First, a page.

despite U.S. assistance of $7 billion to Russia and other former
Soviet states for these purposes.
While Russia's fiscal position has strengthened enormously over the
past three years -- it is now running budget surpluses -- Russia is
pursuing an ambitious set of structural reforms that will involve
significant fiscal outlays over the medium term. The World Bank's new
country assistance strategy records how costly and painful the
transition from a command economy has been.
Between 22 and 33 percent of Russians live in poverty. The life
expectancy of a man declined from 64 years to 59 over the past decade.
The government must cope with persistent financial demands to update
its antiquated education and health systems. While Russia has been
devoting its own resources to the destruction and control of dangerous
materials, budget pressures have made it difficult to proceed with
these tasks as fast as the Russian leadership and we believe is
necessary.
The Administration has agreed to consider this exceptional financing
option for Russia because of the unique burden Russia bears from the
Cold War. It is not in our interest that Russia should face alone the
harsh choice between the basic needs of its population or eliminating
chemical weapons or excess plutonium. This is why we provide
assistance, and this is why we would agree to allow Russia to use
funds that it would otherwise pay us in order to achieve our mutual
objectives.
Only in Russia do we confront so starkly the combination of Cold War
debts and the proliferation threat. We see debt exchange for financing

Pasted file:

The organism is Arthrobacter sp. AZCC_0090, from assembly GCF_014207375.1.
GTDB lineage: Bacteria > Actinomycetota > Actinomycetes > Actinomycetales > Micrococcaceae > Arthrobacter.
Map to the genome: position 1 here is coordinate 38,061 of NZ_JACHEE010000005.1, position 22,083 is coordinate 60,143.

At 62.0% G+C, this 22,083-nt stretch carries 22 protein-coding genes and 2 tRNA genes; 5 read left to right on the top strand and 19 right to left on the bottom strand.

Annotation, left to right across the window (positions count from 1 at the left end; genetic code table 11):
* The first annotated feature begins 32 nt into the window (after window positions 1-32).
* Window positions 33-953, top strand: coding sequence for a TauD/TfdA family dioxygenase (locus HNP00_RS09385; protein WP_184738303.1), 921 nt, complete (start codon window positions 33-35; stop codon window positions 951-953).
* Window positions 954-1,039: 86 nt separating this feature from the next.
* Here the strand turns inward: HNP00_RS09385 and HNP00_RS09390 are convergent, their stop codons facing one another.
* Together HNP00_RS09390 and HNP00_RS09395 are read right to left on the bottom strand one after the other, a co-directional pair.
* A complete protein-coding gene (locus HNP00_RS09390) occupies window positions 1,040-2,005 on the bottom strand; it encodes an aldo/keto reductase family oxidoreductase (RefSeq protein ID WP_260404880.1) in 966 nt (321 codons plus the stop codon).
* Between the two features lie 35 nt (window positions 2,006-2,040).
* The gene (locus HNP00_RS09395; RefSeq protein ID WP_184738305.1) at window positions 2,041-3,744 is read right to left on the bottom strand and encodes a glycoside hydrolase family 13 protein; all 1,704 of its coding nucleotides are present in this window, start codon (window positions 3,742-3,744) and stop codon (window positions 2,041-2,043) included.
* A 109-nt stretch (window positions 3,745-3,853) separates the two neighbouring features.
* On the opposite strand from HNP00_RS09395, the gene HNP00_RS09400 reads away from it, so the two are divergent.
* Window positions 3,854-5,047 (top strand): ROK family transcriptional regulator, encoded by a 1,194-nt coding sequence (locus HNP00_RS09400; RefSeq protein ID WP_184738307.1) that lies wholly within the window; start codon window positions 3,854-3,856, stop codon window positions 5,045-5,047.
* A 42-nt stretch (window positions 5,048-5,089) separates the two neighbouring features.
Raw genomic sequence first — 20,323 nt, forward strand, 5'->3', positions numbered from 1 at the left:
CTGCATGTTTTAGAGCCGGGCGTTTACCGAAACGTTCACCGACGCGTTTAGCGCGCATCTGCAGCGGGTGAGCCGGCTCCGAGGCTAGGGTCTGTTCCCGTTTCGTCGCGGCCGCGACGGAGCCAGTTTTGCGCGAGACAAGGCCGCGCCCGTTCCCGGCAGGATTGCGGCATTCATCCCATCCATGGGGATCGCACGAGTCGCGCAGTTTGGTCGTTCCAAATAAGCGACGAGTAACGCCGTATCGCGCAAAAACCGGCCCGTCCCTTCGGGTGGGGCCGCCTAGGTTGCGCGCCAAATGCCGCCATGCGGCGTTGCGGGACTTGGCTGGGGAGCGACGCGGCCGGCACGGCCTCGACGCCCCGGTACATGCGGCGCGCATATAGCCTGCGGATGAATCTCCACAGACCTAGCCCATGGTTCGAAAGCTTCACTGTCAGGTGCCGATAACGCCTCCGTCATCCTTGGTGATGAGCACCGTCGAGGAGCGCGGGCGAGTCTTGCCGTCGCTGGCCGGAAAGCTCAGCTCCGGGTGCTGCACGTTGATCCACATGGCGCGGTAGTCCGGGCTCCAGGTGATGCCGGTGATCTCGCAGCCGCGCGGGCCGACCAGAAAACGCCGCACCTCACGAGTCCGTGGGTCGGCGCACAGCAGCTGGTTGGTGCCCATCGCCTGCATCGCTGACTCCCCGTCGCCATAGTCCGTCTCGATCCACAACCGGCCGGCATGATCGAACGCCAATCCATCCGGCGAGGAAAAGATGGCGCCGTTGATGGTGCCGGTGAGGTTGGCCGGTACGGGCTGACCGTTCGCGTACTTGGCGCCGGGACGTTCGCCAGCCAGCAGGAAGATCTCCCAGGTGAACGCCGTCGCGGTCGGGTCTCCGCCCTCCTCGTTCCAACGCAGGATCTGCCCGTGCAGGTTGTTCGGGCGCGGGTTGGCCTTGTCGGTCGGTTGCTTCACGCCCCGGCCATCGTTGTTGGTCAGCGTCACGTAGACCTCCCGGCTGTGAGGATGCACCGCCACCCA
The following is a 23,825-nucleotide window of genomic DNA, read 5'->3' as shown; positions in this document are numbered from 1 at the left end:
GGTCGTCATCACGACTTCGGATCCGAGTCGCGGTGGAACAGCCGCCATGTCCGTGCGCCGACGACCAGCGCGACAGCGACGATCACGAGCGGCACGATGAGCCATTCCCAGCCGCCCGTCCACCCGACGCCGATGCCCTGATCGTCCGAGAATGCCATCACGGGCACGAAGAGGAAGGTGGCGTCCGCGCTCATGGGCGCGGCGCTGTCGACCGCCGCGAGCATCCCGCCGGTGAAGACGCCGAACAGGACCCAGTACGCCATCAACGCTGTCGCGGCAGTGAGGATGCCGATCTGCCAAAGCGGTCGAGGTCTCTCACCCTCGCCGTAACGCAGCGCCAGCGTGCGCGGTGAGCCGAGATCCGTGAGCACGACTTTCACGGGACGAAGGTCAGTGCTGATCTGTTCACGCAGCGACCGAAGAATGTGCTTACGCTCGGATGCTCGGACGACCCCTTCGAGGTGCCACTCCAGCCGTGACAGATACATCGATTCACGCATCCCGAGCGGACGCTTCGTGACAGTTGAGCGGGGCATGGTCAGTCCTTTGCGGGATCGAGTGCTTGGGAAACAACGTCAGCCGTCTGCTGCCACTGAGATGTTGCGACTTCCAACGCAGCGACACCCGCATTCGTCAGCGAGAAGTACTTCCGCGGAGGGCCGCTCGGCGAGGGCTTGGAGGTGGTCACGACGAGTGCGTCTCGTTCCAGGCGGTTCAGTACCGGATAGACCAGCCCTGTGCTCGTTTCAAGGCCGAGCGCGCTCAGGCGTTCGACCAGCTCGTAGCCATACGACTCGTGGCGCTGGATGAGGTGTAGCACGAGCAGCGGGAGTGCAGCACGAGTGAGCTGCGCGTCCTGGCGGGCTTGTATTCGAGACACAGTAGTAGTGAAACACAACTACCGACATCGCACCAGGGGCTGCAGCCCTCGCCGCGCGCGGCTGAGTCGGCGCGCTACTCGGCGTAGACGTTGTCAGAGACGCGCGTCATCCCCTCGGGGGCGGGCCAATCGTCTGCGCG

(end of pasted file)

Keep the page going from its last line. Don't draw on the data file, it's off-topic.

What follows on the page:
non-proliferation efforts as a possible approach unique to Russia. It
would use Soviet-era debt to help Russia address Soviet-era problems.
Under the G-8 Global Partnership, other types of financial assistance
-- notably provision of goods and services -- can be made available to
other countries of the former Soviet Union. The United States is
committed to continuing and expanding our current non-proliferation
programs in Ukraine, Kazakhstan, Uzbekistan and other former Soviet
states, and we encourage our G-7 partners to expand their own efforts
there.
Members of the committee understand the priority we accord to
cooperative non-proliferation and threat reduction activities in
Russia. We appreciate your willingness to hold this hearing on
addressing those needs by facilitating debt exchange. I would like to
describe more specifically some of the preliminary ideas we have on
this issue. And we would be happy to work with Congress as the
Administration moves forward with this initiative to shape the
language of this bill, which does, in our view, need some technical
revisions to make it more suitable for this purpose.
A debt exchange arrangement would be a contract between the United
States and Russia. First, the contract would be based on a mutually
agreed upon price for a clearly defined product, just as is the case
with our current assistance programs. For instance, if the U.S. and
Russia agreed that a specific project would cost $50 million over
three years, then the U.S. would relieve Russia of the obligation to
make $50 million of debt payments over three years -- a
dollar-for-dollar proposition. There would be an agreed timeline for
delivery, with clear benchmarks for tracking specific projects. We
would insist on effective monitoring and accountability, a key part of
our DOD, DOE and State programs. The contract would include provisions
for suspension, and even termination, of the debt exchange, in the
event of non-performance. The Committee should note, however, that as
provided under the Credit Reform Act, the Administration would request
that Congress provide the costs of this contract at the outset of the
program.
In closing, I would like to emphasize that this initiative is a work
in progress. Many details remain. But it is an innovative option that
the administration would like to have available for working with the
Russian Federation on addressing Soviet-era threats to our mutual
advantage.
Although much work is still necessary to develop the technical aspects
of this proposal, I would be happy to answer any questions, to the
best of my ability.
(end text)
(Distributed by the Office of International Information Programs, U.S.
Department of State. Web site: http://usinfo.state.gov)